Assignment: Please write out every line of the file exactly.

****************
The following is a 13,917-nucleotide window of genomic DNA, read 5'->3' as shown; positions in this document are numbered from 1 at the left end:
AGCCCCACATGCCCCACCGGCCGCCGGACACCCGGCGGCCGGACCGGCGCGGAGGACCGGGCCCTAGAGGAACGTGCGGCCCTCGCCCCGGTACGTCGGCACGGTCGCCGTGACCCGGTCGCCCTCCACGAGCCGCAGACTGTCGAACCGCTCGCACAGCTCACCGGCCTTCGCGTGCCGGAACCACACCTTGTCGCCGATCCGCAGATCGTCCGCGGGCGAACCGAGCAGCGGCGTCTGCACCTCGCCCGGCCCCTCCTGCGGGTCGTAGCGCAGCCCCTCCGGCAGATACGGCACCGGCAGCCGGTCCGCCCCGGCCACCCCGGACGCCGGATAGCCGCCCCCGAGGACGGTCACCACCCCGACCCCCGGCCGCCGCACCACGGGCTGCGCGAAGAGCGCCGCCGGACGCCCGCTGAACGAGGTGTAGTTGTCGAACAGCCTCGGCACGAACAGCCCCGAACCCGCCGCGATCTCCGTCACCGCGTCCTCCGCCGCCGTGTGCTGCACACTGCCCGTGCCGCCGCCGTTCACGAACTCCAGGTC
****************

The following is a 13,917-nucleotide window of genomic DNA, read 5'->3' as shown; positions in this document are numbered from 1 at the left end:
AGCCCCACATGCCCCACCGGCCGCCGGACACCCGGCGGCCGGACCGGCGCGGAGGACCGGGCCCTAGAGGAACGTGCGGCCCTCGCCCCGGTACGTCGGCACGGTCGCCGTGACCCGGTCGCCCTCCACGAGCCGCAGACTGTCGAACCGCTCGCACAGCTCACCGGCCTTCGCGTGCCGGAACCACACCTTGTCGCCGATCCGCAGATCGTCCGCGGGCGAACCGAGCAGCGGCGTCTGCACCTCGCCCGGCCCCTCCTGCGGGTCGTAGCGCAGCCCCTCCGGCAGATACGGCACCGGCAGCCGGTCCGCCCCGGCCACCCCGGACGCCGGATAGCCGCCCCCGAGGACGGTCACCACCCCGACCCCCGGCCGCCGCACCACGGGCTGCGCGAAGAGCGCCGCCGGACGCCCGCTGAACGAGGTGTAGTTGTCGAACAGCCTCGGCACGAACAGCCCCGAACCCGCCGCGATCTCCGTCACCGCGTCCTCCGCCGCCGTGTGCTGCACACTGCCCGTGCCGCCGCCGTTCACGAACTCCAGGTC